Community Land Trusts (CLTs) are set up and run by ‘ordinary people’ to develop and manage assets important to their community, like community enterprises, food growing, homes and workspaces. With housing, CLTs are expected to act as long-term stewards, ensuring that the housing remains genuinely affordable, based on what people actually earn in their area, not just for now but for every future occupier.

For us, it’s key that ownership of local assets remains within the locality.

The bakery – which has had a huge amount of profile over the years – employs 22 people, is fully profitable, and has been able to invest about £300,000 a year in the community. It’s also proven an invaluable stepping stone for many people, who have gone off and set up their own food and drink businesses.

The bakery is a tenant of the CLT, which has been able to be flexible, in the past, with the rent being charged and collected. Above the bakery is a four-bedroom flat which was refurbished, and is now rented out. The flat had been in a pretty sorry state and we used it as a project to teach local young people in the skills needed to bring it up to what is now a pretty high spec.

So, we are now are turning our attention to an adjoining terrace of empty homes, owned by the city council, which has gifted them to us, so we can create eight family homes and three commercial and workshop spaces – affordable, in perpetuity. One of them is going to be a small brewery, being run by two fantastic local women, called Homegrown Collective.

We are hoping to go on site with the terrace renovation in March. It’s a £2m scheme, so we are looking at various funding options and are receiving a huge amount of council support.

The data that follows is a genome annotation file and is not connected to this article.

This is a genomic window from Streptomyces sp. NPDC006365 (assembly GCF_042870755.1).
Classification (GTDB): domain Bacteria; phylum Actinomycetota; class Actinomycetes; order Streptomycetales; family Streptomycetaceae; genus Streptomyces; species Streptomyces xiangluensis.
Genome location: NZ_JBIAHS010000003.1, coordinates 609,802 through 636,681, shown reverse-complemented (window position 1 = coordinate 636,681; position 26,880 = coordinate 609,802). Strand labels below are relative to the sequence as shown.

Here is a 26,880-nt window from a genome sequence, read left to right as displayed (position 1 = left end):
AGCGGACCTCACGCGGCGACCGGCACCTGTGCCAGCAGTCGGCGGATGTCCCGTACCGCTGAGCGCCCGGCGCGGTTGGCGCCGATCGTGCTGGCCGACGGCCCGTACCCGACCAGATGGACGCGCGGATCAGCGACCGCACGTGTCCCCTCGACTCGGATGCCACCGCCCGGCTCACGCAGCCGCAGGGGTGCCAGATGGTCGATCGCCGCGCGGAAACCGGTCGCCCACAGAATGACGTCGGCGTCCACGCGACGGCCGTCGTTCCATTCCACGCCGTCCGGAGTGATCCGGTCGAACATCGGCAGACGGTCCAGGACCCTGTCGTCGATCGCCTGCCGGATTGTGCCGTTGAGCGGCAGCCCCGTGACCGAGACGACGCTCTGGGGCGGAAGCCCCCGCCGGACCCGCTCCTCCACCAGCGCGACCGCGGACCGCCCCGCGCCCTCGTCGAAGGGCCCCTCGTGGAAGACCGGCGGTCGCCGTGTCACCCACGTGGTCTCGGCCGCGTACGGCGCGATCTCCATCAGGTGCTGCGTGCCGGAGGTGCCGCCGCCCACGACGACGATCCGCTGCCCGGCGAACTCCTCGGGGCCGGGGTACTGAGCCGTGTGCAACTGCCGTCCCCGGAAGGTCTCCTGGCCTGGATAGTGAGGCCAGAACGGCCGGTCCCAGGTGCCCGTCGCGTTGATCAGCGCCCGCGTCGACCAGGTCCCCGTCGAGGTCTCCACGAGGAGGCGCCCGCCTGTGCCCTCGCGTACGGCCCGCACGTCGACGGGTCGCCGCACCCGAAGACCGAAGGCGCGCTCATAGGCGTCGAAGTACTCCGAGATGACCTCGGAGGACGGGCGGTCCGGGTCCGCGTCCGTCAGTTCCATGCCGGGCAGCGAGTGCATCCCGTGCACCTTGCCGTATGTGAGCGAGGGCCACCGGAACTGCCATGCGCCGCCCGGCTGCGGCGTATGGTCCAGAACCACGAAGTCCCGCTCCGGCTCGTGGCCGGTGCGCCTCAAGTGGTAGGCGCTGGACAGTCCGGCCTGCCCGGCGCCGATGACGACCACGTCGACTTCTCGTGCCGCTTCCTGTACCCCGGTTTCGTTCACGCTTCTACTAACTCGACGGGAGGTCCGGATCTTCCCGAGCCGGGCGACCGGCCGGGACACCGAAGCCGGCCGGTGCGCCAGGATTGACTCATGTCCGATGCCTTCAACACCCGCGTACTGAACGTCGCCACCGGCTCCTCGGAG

There is also some green space, which we have been working on, animating it. With one of the empty buildings, we created an office for ourselves, so we could have an on-the-ground presence in the community.

We are exploring how a neighbourhood that has been deemed as requiring intervention can actually build their own high street.

Last year, we issued a response to a newspaper article, we objected to the description of us as a ‘hipster’ district. This is not about gentrification or ‘artwash’, it is about genuine creativity and innovation from within the community.

Homebaked began as a project of agitation, local people pushing back at what they perceived was happening to them and around them. Which is why we have taken the decision – as a group, although some people had reservations – to be an active part of current masterplanning for the area. I don’t doubt that, during the first years we were operating, the authorities wished we weren’t around.

Our motto is ‘brick by brick and loaf by loaf, we build ourselves’.

Paul Kelly is company secretary of Homebaked Community Land Trust and is director of the Liverpool City Region Community-led Housing Hub. He was a guest in a webinar hosted by YorSpace on October 27 2020.

Pic credit: courtesy of Homebaked CLT

More information:

Article in YM Liverpool, published May 21 2019:

The story of Homegrown Collective: